The results are in — Emily retained the position at the top of the list of most popular baby names it has held since 1996, when it replaced Jessica. Jacob is the most favored name for boys and has been since 1999, when it surpassed Michael, the favorite from 1961-1998. Michael slipped no further than second place, however, according to information compiled by the Social Security Administration and made available on its website, www.ssa.gov.


The results are in — Emily retained the position at the top of the list of most popular baby names it has held since 1996, when it replaced Jessica. Jacob is the most favored name for boys and has been since 1999, when it surpassed Michael, the favorite from 1961-1998. Michael slipped no further than second place, however, according to information compiled by the Social Security Administration and made available on its website, www.ssa.gov.

If they live up to their names, the babies of 2007 will grow up as fierce competitors. Emily, the English form of the Latin Aemillia, means to strive, or excel or rival, according to babynames.com. Jacob is Hebrew for the supplanter, meaning to oust or to take the place of.

Pratt Regional Medical Center reported no Emilies or Jacobs and no clear favorites, especially for the girls. Of 225 births in 2007, 158 babies had first names not duplicated during the year.

Three baby girls were named Alison (one l or two), English for Little Alice, meaning of a noble kin. Three sets of parents chose Emma, a Latin name meaning universal. Another half-dozen or so little girls have names shared by one other child in the growing area for which PRMC is a birthing center.

Four Andrews — Greek for manly — were born at PRMC during the previous year and four Claytons — English for The Town on Clay Land. Aidan, Austin and Daxton were selected three times each.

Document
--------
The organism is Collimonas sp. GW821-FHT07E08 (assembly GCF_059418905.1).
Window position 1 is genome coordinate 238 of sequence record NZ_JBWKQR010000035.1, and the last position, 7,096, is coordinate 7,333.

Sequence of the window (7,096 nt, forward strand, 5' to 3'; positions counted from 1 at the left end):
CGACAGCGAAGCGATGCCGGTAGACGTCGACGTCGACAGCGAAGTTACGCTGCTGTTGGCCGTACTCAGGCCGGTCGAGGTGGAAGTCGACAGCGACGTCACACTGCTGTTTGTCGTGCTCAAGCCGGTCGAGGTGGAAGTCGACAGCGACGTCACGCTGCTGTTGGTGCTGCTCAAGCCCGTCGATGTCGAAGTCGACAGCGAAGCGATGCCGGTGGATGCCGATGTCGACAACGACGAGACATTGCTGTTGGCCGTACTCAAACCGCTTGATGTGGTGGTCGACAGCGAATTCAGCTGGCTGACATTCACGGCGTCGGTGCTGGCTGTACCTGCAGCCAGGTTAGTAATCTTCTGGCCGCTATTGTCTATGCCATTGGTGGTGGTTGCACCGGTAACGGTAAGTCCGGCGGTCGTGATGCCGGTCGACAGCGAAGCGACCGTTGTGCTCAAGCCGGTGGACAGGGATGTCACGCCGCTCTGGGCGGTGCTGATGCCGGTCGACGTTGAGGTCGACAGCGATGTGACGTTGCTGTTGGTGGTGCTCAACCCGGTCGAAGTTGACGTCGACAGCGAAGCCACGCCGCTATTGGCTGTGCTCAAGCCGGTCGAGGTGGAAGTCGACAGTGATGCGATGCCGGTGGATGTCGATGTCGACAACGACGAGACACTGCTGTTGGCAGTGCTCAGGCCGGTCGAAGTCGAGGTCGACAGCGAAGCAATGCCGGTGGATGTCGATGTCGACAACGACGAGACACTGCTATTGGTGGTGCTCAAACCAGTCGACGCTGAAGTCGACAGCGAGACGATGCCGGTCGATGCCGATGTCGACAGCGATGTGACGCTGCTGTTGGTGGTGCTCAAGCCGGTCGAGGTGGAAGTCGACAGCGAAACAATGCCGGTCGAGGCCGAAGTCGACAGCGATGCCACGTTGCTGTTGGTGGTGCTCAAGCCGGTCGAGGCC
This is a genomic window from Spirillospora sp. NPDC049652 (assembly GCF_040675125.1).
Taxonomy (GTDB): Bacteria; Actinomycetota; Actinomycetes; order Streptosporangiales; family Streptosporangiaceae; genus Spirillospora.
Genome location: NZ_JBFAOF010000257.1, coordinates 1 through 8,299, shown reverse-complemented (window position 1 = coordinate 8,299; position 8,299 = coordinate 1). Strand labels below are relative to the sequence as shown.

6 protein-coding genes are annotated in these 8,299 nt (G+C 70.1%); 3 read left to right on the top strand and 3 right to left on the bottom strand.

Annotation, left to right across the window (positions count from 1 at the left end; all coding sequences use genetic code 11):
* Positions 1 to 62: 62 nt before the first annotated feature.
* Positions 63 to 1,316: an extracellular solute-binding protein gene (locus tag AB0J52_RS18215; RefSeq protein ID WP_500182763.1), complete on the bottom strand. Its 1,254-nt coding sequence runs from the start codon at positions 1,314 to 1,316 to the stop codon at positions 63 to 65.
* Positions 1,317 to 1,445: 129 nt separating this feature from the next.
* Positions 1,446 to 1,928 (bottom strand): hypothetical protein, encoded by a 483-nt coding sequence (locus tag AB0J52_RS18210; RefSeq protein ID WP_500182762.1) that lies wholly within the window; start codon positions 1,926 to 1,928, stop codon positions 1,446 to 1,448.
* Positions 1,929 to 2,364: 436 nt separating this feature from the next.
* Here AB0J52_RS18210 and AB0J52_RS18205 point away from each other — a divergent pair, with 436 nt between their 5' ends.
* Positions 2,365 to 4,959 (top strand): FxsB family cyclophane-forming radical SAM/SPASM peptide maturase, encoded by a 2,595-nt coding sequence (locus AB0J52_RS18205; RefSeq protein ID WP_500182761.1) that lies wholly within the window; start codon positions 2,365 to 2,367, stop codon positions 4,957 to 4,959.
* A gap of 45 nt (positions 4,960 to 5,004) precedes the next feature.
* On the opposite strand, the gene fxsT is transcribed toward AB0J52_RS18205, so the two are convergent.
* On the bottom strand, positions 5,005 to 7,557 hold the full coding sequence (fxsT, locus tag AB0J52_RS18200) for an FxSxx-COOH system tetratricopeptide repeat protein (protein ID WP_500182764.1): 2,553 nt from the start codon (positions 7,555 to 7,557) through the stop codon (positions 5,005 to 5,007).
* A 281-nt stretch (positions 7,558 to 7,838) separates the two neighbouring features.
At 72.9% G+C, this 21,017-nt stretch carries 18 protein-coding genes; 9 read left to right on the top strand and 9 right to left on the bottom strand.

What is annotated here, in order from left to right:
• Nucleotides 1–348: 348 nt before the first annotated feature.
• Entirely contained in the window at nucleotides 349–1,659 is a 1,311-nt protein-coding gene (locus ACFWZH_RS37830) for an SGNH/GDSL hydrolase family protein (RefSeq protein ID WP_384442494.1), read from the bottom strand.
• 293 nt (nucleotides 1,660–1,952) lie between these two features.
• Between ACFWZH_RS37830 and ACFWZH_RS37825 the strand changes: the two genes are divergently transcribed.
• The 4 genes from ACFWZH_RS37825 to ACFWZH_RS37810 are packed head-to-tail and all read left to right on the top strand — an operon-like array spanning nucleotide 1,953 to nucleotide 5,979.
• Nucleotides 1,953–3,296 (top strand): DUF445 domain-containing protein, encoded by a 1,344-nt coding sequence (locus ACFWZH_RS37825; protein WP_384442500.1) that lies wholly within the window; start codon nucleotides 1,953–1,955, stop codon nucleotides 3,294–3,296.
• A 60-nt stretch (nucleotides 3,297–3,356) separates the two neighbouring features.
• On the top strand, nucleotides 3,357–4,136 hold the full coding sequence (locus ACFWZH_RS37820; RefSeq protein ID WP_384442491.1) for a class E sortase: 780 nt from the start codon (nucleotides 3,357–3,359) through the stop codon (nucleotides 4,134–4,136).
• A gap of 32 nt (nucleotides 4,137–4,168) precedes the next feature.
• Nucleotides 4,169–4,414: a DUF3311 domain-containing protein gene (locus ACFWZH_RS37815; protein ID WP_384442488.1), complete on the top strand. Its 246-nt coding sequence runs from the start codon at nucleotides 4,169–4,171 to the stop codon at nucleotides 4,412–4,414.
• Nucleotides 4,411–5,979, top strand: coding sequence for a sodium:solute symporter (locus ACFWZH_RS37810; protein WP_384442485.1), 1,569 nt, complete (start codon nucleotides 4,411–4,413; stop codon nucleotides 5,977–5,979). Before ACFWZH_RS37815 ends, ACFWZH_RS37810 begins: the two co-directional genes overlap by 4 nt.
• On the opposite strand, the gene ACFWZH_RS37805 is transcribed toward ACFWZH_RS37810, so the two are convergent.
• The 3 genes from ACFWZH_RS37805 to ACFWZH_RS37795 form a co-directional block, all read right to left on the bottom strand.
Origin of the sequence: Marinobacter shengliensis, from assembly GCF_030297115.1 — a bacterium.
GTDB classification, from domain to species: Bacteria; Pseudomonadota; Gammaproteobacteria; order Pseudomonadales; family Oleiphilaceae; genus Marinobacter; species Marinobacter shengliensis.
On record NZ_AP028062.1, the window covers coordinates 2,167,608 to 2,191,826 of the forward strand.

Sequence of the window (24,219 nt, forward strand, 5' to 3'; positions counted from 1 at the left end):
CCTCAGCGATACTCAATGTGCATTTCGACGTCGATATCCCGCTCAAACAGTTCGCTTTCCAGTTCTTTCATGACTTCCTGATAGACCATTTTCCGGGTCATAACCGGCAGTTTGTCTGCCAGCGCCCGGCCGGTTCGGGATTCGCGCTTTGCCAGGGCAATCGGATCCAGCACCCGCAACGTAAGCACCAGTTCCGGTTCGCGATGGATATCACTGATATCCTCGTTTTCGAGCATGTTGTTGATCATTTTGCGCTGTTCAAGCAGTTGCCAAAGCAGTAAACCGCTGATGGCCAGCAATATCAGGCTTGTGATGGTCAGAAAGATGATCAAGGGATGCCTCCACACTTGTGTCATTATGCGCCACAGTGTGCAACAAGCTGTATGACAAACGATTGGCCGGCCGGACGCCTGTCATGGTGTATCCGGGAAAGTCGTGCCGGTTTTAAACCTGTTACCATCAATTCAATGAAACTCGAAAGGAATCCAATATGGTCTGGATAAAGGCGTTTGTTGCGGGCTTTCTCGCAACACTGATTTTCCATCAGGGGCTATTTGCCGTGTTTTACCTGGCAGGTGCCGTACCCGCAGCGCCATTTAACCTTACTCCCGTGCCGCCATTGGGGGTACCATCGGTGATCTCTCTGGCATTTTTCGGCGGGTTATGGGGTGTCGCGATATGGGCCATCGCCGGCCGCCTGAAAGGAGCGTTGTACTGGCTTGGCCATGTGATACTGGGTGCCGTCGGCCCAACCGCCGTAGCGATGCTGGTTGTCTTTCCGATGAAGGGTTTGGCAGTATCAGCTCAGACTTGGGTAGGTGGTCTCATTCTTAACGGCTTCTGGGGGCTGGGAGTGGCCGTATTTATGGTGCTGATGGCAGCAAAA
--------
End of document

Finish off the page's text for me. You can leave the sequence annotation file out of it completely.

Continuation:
Twenty-five years ago, the most popular names were Jennifer, Jessica, Amanda, Sarah and Melissa for girls and Michael, Christopher, Matthew, Jason and David for boys. Fifty years ago, baby girls were most likely to be named Mary, Susan, Linda, Debra or Karen and boys were Michael, James, David, Robert and John.

An Internet blogger named Heather suggests that more parents are selecting previously unheard-of foreign names, old fashioned names, place names not commonly used as given names and made-up names, so unusual names are not the handicap they were once considered to be.

On Heather’s Page of Unusual Names, she lists names under several categories, with made-up names being the most unusual, however, occasionally names will be removed because they’ve made a top 200 list. Parents can combine names, play with sounds or spell a name backwards — Nevaeh for heaven or Remle, backwards of Elmer, for example. They won’t all work, or be pronounceable, she cautions.
She recommends a website, www.namenerds.com, click on namemaker.
At babynames.com, people tired of their names can get new suggestions by typing in first, middle and last names and selecting one of nine main personality traits. Carol Ann can become Hibah Raeann (traditional) Yettie Gela (creative) or Saura Frederica (wild). Keep clicking until you find a name you like, or keep the one you have.

Top Baby Names

PRMC    U.S.

(Girls)

Alison    Emily
Emma    Isabella
Alexa    Emma
Grace    Ava
Hannah    Madison

(Boys)  

Andrew    Jacob
Clayton    Michael
Aidan    Ethan
Austin    Joshua
Daxton    Daniel